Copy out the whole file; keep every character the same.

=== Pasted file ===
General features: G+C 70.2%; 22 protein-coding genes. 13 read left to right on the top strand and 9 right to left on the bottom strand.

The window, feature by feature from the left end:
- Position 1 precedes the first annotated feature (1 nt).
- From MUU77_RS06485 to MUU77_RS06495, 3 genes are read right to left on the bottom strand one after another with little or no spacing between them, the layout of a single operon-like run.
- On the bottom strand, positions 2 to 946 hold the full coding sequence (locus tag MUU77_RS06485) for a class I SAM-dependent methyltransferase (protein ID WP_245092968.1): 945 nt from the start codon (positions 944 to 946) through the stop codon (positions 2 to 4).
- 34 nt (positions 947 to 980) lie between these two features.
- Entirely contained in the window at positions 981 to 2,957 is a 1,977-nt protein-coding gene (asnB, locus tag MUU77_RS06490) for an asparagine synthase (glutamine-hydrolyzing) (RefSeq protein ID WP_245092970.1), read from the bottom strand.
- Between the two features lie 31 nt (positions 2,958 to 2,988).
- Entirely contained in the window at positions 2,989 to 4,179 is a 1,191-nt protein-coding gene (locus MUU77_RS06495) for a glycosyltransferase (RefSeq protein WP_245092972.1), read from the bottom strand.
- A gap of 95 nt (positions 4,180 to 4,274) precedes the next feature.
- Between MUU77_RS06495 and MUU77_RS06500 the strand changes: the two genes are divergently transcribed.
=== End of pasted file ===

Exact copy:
General features: G+C 70.2%; 22 protein-coding genes. 13 read left to right on the top strand and 9 right to left on the bottom strand.

The window, feature by feature from the left end:
- Position 1 precedes the first annotated feature (1 nt).
- From MUU77_RS06485 to MUU77_RS06495, 3 genes are read right to left on the bottom strand one after another with little or no spacing between them, the layout of a single operon-like run.
- On the bottom strand, positions 2 to 946 hold the full coding sequence (locus tag MUU77_RS06485) for a class I SAM-dependent methyltransferase (protein ID WP_245092968.1): 945 nt from the start codon (positions 944 to 946) through the stop codon (positions 2 to 4).
- 34 nt (positions 947 to 980) lie between these two features.
- Entirely contained in the window at positions 981 to 2,957 is a 1,977-nt protein-coding gene (asnB, locus tag MUU77_RS06490) for an asparagine synthase (glutamine-hydrolyzing) (RefSeq protein ID WP_245092970.1), read from the bottom strand.
- Between the two features lie 31 nt (positions 2,958 to 2,988).
- Entirely contained in the window at positions 2,989 to 4,179 is a 1,191-nt protein-coding gene (locus MUU77_RS06495) for a glycosyltransferase (RefSeq protein WP_245092972.1), read from the bottom strand.
- A gap of 95 nt (positions 4,180 to 4,274) precedes the next feature.
- Between MUU77_RS06495 and MUU77_RS06500 the strand changes: the two genes are divergently transcribed.